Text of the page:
Am I a good person or a bad person? Much of our thinking—conscience and unconscious—centers on this question.
Trying to resolve this quandary can be like mental Ping-Pong.
When everything’s going great, we feel good about ourselves. We believe we’re decent. Respectable. We’re on top of the world.
But when our inner critic takes over we condemn ourselves. We doubt. We sense there’s something wrong with us. We’re bad. Shameful. Disgraced. We’re not worth a lick.
Why do we spend so much time like whirling dervishes condemning ourselves, questioning our inherent goodness?
Maybe it’s because as youngsters we learned a bastardized style of humility. We twisted the logic of putting others first into the misnomer that we should be last. We failed to grasp true humility, which allows us to be grounded in loving ourselves so we can love God and others more fully.
Maybe the inner conflict comes from continuously setting the bar higher for ourselves by focusing on our shortcomings, pushing ourselves to work harder, to be better. But, because we have to constantly reach higher we never fully measure up to our grandiose expectations. We never allow ourselves to celebrate our accomplishments.
Our inner dilemma could also spring from the fact that somewhere along the line someone told us we were bad. They condemned us with their words or behavior. We then internalized their message, rejecting ourselves, abandoning our self-worth.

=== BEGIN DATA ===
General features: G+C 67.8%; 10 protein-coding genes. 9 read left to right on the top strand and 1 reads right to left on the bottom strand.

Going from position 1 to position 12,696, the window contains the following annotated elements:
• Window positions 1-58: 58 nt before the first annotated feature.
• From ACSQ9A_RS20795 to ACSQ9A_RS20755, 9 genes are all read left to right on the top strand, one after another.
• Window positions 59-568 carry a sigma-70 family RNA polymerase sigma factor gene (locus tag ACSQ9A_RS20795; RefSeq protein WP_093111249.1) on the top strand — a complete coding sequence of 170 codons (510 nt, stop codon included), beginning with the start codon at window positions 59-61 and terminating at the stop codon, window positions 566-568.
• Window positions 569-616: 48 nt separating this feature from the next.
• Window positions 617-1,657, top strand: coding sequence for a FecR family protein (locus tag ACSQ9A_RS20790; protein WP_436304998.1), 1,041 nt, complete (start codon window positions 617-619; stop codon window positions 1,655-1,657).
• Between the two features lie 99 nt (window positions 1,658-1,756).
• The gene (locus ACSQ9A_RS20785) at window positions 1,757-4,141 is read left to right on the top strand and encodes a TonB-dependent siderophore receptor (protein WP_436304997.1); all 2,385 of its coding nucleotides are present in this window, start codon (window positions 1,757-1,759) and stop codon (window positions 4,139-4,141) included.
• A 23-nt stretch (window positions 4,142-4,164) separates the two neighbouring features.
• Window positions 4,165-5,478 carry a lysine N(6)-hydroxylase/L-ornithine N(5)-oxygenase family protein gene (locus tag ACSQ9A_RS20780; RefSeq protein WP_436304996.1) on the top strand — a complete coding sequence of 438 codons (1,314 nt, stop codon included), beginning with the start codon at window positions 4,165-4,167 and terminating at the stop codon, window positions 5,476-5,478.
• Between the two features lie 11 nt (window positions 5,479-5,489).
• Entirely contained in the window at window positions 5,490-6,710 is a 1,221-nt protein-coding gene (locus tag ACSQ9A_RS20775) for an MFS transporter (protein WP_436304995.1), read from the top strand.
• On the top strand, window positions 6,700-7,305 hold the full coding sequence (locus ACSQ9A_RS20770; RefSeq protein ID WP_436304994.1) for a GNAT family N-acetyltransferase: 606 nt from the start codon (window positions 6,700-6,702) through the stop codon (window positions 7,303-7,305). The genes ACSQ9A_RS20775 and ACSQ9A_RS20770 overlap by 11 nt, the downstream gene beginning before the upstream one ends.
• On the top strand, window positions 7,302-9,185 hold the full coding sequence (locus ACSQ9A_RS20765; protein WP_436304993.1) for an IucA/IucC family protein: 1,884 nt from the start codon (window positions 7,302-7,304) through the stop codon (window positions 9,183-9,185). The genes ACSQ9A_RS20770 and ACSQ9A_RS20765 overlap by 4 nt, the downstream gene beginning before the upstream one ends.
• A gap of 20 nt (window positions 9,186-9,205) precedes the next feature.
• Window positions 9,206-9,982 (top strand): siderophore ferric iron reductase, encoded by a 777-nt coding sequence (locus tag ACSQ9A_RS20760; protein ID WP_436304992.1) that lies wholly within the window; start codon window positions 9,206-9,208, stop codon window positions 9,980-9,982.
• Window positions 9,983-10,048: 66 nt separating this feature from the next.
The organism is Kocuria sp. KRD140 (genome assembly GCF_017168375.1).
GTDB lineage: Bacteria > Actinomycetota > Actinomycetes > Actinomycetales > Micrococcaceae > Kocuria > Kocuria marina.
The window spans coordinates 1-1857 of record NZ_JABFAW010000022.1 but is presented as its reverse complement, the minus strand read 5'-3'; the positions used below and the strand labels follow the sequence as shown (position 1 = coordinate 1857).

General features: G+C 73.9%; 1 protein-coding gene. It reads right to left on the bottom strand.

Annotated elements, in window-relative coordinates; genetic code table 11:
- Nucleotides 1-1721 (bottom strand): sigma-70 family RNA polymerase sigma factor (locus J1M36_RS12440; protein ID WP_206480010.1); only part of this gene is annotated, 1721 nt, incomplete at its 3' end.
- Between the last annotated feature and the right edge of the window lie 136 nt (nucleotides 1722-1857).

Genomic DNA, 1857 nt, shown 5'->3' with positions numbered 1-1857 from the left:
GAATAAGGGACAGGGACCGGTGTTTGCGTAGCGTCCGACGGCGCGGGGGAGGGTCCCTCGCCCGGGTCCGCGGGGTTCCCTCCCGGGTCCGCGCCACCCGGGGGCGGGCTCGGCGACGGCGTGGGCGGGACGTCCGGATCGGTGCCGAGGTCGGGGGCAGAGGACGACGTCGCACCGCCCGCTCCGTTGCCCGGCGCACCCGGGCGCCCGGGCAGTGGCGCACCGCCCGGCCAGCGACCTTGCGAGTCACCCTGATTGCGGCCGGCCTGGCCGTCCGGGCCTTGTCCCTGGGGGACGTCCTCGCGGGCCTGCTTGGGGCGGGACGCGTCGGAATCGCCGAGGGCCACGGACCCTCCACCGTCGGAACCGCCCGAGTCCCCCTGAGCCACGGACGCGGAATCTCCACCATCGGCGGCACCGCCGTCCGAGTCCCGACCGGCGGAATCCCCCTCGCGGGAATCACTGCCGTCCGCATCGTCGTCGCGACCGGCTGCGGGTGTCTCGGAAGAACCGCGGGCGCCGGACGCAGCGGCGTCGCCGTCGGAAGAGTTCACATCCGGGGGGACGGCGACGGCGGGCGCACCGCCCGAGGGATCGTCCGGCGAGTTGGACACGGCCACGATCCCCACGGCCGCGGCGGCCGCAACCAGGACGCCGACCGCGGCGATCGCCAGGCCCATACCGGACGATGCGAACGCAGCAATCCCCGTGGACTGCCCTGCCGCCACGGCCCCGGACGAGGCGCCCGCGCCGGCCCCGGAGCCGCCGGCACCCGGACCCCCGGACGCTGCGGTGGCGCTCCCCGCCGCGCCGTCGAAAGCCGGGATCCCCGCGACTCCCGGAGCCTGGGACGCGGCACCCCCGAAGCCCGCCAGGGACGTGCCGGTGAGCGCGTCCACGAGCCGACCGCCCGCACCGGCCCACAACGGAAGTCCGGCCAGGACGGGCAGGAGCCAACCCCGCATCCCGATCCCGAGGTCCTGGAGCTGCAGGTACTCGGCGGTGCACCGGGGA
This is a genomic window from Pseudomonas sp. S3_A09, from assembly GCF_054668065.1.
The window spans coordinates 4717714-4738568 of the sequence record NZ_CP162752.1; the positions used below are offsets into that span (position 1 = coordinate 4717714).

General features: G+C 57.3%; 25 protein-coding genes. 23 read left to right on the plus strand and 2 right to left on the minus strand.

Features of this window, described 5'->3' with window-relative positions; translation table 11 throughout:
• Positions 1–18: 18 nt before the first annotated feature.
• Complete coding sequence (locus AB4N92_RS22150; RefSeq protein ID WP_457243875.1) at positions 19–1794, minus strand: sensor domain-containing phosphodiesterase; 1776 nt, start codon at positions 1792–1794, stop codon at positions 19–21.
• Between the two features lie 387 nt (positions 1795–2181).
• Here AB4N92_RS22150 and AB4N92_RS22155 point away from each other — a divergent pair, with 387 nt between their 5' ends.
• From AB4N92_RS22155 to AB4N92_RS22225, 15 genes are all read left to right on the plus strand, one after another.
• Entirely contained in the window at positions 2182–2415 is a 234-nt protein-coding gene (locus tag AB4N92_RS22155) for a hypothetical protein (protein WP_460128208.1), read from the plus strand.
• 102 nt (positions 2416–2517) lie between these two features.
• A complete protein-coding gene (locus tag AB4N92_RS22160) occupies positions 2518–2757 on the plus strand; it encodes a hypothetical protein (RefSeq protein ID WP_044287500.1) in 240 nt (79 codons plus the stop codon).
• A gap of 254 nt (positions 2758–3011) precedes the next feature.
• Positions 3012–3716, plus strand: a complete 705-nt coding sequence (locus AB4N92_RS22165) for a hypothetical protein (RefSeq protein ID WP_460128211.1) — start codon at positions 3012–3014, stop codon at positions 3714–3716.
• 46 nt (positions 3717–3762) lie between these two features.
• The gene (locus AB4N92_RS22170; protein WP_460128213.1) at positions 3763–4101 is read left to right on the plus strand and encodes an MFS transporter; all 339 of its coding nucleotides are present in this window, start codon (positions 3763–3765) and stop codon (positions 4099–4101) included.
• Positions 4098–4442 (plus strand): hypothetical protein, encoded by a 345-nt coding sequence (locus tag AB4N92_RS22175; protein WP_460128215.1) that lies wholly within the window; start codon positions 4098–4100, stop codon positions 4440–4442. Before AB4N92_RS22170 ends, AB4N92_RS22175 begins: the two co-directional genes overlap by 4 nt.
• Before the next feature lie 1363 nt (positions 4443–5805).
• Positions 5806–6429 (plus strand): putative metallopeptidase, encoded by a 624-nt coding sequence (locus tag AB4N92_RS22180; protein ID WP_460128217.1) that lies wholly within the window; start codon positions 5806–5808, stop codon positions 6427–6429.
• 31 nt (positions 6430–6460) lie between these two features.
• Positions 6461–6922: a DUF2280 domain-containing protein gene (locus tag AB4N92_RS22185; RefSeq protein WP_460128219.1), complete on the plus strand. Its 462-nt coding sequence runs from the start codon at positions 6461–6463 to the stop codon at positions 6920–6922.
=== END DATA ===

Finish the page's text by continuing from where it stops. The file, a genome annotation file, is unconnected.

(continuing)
Whatever its cause, our self-condemnation is based upon a faulty belief: there’s something wrong with me.
When Jesus met the woman caught in adultery he did not condemn her. Instead his words were those of love: I do not condemn you. Go.
Jesus saw the good in the woman and drew it out of her. He helped her see her inner beauty. He affirmed the truth within all of us: there is nothing wrong with me. We are good because we are created in the image and likeness of the One who is love.
So, what would happen if we let go of our self-condemnation? If we replaced our fear of being bad with the wisdom of knowing we are good?
Perhaps we’d find more room to enjoy life. Laugh. We’d discover our own inner beauty, our generosity, compassion and care for others and ourselves.
We might discover who we really are, at our core. Good. Whole. Loving. And as we grow in self-knowledge of the love within us, it might then pour forth to embrace others; to let them know they are good too.
True wisdom, the divine reality, the core of being fully human is that there isn’t anything wrong with us. Fundamentally we are good. We are love. We may have things we need to work on toward becoming more fully human, but there is nothing fundamentally wrong with us.
Ponder this for a moment: There is nothing fundamentally wrong with me.
How does this truth change me on the inside?
How does my view of others, God, and myself shift when I embrace the truth that I am good?